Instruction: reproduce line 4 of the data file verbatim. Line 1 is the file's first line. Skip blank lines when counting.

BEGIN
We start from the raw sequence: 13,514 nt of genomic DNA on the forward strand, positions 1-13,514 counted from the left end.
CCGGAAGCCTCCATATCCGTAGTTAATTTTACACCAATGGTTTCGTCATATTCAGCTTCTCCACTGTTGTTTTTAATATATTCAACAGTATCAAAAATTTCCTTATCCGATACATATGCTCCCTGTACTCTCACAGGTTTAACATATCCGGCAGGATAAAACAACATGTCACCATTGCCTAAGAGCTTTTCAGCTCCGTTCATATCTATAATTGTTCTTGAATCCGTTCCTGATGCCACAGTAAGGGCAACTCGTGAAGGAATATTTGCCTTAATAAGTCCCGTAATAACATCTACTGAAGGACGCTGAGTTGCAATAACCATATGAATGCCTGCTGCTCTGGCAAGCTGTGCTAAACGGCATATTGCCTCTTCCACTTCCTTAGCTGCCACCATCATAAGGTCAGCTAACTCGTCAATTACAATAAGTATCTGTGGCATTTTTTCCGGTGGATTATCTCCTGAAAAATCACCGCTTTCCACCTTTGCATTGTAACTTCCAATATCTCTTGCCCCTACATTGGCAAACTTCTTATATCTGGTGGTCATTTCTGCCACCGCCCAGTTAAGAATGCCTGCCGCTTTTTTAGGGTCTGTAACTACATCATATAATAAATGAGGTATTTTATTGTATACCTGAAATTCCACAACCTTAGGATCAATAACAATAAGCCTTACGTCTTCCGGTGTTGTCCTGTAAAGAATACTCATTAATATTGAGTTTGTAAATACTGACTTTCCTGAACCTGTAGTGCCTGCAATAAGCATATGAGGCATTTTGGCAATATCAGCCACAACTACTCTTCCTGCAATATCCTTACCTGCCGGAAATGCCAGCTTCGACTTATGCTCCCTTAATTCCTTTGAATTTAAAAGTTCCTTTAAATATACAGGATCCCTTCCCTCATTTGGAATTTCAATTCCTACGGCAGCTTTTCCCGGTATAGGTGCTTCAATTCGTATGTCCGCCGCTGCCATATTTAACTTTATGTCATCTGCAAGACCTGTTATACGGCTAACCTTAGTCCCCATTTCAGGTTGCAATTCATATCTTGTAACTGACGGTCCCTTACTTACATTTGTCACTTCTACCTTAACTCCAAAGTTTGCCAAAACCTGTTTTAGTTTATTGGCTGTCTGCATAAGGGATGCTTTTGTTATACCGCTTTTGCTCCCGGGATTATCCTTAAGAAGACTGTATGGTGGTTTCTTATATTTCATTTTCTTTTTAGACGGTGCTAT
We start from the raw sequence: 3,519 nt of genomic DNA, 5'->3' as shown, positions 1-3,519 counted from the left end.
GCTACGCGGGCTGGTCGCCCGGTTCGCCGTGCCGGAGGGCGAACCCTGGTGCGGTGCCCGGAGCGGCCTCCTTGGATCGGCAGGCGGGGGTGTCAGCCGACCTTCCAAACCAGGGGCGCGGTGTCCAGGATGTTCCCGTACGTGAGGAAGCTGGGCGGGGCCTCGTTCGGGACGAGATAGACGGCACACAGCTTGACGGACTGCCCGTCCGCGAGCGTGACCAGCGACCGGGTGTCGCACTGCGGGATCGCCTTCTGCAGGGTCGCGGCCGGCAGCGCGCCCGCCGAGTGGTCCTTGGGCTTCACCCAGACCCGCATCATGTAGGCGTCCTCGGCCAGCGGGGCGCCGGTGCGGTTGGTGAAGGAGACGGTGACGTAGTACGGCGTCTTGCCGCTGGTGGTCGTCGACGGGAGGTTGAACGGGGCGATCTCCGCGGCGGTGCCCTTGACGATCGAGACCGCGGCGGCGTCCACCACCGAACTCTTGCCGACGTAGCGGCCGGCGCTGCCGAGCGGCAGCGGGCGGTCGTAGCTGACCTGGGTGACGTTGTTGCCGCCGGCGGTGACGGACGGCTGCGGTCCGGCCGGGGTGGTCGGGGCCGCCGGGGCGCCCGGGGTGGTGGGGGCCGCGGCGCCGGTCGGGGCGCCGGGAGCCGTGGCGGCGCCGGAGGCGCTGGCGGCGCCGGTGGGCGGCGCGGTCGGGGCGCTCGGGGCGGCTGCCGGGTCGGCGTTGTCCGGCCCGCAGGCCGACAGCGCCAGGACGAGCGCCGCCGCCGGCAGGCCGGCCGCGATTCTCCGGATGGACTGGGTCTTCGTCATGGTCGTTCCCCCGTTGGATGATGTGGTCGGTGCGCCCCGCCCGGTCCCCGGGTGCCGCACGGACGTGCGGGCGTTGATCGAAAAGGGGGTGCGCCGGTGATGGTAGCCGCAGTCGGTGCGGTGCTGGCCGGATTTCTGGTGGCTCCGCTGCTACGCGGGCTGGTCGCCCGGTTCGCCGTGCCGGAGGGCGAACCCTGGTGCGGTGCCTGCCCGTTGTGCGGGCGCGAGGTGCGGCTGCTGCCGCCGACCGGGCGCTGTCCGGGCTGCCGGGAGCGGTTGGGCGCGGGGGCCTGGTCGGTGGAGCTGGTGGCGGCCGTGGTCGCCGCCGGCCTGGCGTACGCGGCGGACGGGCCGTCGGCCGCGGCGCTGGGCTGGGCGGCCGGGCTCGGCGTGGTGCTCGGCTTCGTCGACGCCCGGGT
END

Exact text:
GCTACGCGGGCTGGTCGCCCGGTTCGCCGTGCCGGAGGGCGAACCCTGGTGCGGTGCCCGGAGCGGCCTCCTTGGATCGGCAGGCGGGGGTGTCAGCCGACCTTCCAAACCAGGGGCGCGGTGTCCAGGATGTTCCCGTACGTGAGGAAGCTGGGCGGGGCCTCGTTCGGGACGAGATAGACGGCACACAGCTTGACGGACTGCCCGTCCGCGAGCGTGACCAGCGACCGGGTGTCGCACTGCGGGATCGCCTTCTGCAGGGTCGCGGCCGGCAGCGCGCCCGCCGAGTGGTCCTTGGGCTTCACCCAGACCCGCATCATGTAGGCGTCCTCGGCCAGCGGGGCGCCGGTGCGGTTGGTGAAGGAGACGGTGACGTAGTACGGCGTCTTGCCGCTGGTGGTCGTCGACGGGAGGTTGAACGGGGCGATCTCCGCGGCGGTGCCCTTGACGATCGAGACCGCGGCGGCGTCCACCACCGAACTCTTGCCGACGTAGCGGCCGGCGCTGCCGAGCGGCAGCGGGCGGTCGTAGCTGACCTGGGTGACGTTGTTGCCGCCGGCGGTGACGGACGGCTGCGGTCCGGCCGGGGTGGTCGGGGCCGCCGGGGCGCCCGGGGTGGTGGGGGCCGCGGCGCCGGTCGGGGCGCCGGGAGCCGTGGCGGCGCCGGAGGCGCTGGCGGCGCCGGTGGGCGGCGCGGTCGGGGCGCTCGGGGCGGCTGCCGGGTCGGCGTTGTCCGGCCCGCAGGCCGACAGCGCCAGGACGAGCGCCGCCGCCGGCAGGCCGGCCGCGATTCTCCGGATGGACTGGGTCTTCGTCATGGTCGTTCCCCCGTTGGATGATGTGGTCGGTGCGCCCCGCCCGGTCCCCGGGTGCCGCACGGACGTGCGGGCGTTGATCGAAAAGGGGGTGCGCCGGTGATGGTAGCCGCAGTCGGTGCGGTGCTGGCCGGATTTCTGGTGGCTCCGCTGCTACGCGGGCTGGTCGCCCGGTTCGCCGTGCCGGAGGGCGAACCCTGGTGCGGTGCCTGCCCGTTGTGCGGGCGCGAGGTGCGGCTGCTGCCGCCGACCGGGCGCTGTCCGGGCTGCCGGGAGCGGTTGGGCGCGGGGGCCTGGTCGGTGGAGCTGGTGGCGGCCGTGGTCGCCGCCGGCCTGGCGTACGCGGCGGACGGGCCGTCGGCCGCGGCGCTGGGCTGGGCGGCCGGGCTCGGCGTGGTGCTCGGCTTCGTCGACGCCCGGGT